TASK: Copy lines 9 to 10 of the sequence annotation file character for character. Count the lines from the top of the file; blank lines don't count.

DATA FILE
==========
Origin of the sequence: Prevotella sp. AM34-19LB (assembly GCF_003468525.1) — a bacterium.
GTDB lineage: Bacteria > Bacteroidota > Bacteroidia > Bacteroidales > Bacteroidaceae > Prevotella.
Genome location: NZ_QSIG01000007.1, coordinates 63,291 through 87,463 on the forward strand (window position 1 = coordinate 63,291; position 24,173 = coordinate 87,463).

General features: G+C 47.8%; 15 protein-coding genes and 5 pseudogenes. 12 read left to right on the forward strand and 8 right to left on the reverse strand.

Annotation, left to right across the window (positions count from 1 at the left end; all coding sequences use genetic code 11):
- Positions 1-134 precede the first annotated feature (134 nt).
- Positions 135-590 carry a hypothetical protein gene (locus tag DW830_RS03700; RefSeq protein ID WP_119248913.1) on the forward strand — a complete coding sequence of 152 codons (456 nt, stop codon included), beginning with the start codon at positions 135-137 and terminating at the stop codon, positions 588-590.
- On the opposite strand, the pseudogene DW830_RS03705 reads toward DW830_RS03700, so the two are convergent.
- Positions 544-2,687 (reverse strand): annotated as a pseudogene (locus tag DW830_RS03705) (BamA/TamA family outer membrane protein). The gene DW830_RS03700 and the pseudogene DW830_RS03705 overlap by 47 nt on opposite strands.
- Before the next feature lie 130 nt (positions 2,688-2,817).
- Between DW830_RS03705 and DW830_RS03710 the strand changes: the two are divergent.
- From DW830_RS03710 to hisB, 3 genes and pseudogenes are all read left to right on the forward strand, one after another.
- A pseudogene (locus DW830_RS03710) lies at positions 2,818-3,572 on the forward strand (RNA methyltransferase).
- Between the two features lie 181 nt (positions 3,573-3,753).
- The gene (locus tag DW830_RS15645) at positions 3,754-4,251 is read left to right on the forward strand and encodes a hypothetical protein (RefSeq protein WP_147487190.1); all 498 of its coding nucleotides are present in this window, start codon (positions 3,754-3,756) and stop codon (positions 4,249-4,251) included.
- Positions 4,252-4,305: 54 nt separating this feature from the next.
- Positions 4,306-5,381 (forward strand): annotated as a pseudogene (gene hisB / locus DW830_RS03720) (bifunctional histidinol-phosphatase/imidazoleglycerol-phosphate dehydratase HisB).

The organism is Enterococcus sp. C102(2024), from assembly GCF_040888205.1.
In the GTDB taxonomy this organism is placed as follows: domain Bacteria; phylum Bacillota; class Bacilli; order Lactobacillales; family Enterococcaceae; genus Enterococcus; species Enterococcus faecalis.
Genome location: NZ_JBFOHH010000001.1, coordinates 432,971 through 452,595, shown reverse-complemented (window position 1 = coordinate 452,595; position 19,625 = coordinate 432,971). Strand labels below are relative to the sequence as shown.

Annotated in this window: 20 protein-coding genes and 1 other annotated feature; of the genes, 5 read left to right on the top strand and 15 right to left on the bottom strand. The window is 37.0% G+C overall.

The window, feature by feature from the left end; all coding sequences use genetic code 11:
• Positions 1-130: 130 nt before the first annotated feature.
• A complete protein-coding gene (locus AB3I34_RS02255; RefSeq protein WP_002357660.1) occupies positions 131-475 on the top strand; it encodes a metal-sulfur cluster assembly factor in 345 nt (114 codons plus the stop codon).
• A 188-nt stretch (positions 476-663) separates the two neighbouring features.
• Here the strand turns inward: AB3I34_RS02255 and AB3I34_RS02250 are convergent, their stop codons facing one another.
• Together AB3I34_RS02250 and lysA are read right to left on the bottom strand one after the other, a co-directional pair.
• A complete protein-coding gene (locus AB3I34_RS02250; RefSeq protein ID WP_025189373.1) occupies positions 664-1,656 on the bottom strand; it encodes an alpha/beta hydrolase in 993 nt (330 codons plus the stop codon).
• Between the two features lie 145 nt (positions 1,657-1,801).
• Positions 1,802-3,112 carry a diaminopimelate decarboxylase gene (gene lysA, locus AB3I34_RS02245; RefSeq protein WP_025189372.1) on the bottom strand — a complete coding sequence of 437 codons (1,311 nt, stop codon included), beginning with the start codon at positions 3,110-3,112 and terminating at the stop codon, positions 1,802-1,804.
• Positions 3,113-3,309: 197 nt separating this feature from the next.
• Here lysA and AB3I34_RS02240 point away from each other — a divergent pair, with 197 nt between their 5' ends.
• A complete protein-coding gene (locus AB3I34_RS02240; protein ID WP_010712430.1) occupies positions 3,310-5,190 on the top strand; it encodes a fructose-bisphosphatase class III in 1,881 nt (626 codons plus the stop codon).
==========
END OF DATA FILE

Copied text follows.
- Positions 544-2,687 (reverse strand): annotated as a pseudogene (locus tag DW830_RS03705) (BamA/TamA family outer membrane protein). The gene DW830_RS03700 and the pseudogene DW830_RS03705 overlap by 47 nt on opposite strands.
- Before the next feature lie 130 nt (positions 2,688-2,817).